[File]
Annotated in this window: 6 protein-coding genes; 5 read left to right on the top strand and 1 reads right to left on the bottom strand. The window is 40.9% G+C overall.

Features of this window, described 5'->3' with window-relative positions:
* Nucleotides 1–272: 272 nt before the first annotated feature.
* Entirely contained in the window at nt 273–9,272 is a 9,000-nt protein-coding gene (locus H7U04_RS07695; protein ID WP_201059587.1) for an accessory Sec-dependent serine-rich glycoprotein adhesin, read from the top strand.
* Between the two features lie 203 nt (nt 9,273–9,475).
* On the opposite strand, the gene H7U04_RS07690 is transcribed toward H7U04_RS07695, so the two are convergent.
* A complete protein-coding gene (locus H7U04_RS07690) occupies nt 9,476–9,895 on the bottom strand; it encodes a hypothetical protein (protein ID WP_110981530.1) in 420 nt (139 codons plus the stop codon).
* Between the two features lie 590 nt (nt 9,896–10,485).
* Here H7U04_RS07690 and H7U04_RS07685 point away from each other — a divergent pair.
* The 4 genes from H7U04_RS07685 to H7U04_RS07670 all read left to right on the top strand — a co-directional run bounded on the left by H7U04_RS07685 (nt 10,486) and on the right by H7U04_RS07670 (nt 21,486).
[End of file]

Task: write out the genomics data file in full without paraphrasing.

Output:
Annotated in this window: 6 protein-coding genes; 5 read left to right on the top strand and 1 reads right to left on the bottom strand. The window is 40.9% G+C overall.

Features of this window, described 5'->3' with window-relative positions:
* Nucleotides 1–272: 272 nt before the first annotated feature.
* Entirely contained in the window at nt 273–9,272 is a 9,000-nt protein-coding gene (locus H7U04_RS07695; protein ID WP_201059587.1) for an accessory Sec-dependent serine-rich glycoprotein adhesin, read from the top strand.
* Between the two features lie 203 nt (nt 9,273–9,475).
* On the opposite strand, the gene H7U04_RS07690 is transcribed toward H7U04_RS07695, so the two are convergent.
* A complete protein-coding gene (locus H7U04_RS07690) occupies nt 9,476–9,895 on the bottom strand; it encodes a hypothetical protein (protein ID WP_110981530.1) in 420 nt (139 codons plus the stop codon).
* Between the two features lie 590 nt (nt 9,896–10,485).
* Here H7U04_RS07690 and H7U04_RS07685 point away from each other — a divergent pair.
* The 4 genes from H7U04_RS07685 to H7U04_RS07670 all read left to right on the top strand — a co-directional run bounded on the left by H7U04_RS07685 (nt 10,486) and on the right by H7U04_RS07670 (nt 21,486).